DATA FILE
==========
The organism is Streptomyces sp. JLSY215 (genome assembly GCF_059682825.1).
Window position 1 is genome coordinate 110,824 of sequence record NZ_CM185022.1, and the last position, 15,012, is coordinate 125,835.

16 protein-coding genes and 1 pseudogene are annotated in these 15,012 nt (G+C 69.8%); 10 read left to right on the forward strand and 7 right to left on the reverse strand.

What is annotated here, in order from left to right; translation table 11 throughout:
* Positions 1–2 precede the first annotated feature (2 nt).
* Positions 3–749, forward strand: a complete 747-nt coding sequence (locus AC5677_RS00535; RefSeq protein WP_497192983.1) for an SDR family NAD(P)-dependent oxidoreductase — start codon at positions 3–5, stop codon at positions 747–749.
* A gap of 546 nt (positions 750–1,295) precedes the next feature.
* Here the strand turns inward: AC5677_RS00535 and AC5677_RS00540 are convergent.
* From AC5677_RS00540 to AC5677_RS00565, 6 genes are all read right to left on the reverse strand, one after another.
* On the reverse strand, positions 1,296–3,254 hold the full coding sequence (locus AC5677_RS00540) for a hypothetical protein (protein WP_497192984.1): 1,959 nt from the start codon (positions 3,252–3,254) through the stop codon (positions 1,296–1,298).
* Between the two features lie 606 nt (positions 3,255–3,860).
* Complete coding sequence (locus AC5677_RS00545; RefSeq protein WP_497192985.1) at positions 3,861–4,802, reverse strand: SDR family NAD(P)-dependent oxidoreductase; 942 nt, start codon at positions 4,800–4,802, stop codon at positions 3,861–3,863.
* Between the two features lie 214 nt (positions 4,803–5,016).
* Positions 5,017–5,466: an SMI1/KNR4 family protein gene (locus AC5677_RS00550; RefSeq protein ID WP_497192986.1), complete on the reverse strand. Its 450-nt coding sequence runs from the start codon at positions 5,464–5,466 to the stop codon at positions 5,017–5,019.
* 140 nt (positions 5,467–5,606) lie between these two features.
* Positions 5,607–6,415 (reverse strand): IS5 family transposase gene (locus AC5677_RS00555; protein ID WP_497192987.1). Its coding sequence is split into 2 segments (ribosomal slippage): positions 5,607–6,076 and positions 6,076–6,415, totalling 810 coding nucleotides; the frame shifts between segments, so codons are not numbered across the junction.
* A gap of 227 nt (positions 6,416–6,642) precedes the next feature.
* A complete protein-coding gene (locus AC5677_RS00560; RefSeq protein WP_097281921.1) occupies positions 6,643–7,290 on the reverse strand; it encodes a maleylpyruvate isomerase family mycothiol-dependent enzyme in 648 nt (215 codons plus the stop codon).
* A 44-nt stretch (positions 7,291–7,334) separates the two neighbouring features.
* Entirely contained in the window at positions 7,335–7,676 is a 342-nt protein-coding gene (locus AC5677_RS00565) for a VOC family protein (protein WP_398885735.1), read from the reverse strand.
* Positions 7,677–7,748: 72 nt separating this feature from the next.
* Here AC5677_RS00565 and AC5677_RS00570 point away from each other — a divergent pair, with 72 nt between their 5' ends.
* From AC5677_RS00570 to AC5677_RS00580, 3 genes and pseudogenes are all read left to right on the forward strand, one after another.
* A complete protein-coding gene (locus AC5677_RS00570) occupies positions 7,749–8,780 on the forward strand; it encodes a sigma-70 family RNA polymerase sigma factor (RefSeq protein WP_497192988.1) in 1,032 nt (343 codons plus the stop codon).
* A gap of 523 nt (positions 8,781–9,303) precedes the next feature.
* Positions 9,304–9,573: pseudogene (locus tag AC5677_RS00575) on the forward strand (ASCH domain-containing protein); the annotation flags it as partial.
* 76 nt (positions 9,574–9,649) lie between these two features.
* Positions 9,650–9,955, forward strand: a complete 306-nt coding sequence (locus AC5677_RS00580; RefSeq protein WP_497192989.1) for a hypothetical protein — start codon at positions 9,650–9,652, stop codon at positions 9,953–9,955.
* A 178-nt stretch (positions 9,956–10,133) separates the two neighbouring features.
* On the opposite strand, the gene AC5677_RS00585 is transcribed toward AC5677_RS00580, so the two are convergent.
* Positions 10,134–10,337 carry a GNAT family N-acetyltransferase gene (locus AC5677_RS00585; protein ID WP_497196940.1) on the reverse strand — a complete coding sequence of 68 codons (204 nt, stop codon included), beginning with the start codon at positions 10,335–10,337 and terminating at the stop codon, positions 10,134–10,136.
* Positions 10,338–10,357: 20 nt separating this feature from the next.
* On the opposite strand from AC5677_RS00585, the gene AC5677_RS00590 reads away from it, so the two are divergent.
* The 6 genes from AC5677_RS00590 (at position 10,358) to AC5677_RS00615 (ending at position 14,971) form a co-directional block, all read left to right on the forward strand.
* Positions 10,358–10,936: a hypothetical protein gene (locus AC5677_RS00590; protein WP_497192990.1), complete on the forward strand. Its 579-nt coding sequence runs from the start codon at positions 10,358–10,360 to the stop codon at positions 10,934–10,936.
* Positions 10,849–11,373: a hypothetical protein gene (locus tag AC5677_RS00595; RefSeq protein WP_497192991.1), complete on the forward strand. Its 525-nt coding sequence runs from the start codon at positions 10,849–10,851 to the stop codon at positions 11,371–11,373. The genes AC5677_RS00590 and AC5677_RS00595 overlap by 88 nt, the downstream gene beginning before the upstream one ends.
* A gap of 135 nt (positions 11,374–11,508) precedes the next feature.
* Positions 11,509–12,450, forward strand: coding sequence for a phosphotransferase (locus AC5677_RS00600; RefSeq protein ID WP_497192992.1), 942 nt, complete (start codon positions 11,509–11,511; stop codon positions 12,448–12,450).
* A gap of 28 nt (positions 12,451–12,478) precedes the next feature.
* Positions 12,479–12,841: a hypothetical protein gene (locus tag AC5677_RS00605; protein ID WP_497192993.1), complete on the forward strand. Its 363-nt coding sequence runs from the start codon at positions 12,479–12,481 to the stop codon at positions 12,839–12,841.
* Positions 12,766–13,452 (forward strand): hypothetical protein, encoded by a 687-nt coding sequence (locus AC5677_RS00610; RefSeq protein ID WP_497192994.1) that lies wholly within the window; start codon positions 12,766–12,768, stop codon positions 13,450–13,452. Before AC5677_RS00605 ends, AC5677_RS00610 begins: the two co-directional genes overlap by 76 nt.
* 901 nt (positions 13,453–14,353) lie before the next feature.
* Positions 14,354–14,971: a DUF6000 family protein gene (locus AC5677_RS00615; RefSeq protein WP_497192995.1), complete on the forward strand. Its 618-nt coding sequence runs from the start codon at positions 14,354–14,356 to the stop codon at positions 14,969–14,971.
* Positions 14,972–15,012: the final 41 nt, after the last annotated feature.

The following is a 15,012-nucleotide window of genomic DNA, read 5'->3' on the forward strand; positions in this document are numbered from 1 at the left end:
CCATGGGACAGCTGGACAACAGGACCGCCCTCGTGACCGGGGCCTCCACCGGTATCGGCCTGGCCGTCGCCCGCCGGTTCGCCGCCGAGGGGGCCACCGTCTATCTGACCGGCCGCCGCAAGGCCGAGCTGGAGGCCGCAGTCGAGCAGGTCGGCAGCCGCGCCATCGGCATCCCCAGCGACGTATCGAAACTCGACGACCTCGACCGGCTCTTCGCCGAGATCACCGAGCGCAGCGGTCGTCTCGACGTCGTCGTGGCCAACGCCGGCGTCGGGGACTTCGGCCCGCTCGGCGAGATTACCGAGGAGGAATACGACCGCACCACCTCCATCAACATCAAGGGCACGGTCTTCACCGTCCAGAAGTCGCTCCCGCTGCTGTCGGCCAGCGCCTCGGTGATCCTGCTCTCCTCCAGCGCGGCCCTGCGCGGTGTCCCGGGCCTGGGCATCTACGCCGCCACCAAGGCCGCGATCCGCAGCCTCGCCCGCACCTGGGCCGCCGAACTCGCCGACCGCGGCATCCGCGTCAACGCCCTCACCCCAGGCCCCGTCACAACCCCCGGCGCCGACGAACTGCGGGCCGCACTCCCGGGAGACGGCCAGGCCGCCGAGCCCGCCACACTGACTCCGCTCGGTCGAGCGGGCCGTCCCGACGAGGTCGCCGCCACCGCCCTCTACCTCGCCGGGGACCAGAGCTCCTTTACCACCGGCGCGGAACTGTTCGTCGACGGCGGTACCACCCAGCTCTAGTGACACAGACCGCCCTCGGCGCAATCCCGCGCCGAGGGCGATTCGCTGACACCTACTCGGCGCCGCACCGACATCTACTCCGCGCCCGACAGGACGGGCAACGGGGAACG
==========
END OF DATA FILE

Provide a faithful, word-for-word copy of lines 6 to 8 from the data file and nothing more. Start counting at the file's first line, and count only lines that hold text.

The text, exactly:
* Positions 3–749, forward strand: a complete 747-nt coding sequence (locus AC5677_RS00535; RefSeq protein WP_497192983.1) for an SDR family NAD(P)-dependent oxidoreductase — start codon at positions 3–5, stop codon at positions 747–749.
* A gap of 546 nt (positions 750–1,295) precedes the next feature.
* Here the strand turns inward: AC5677_RS00535 and AC5677_RS00540 are convergent.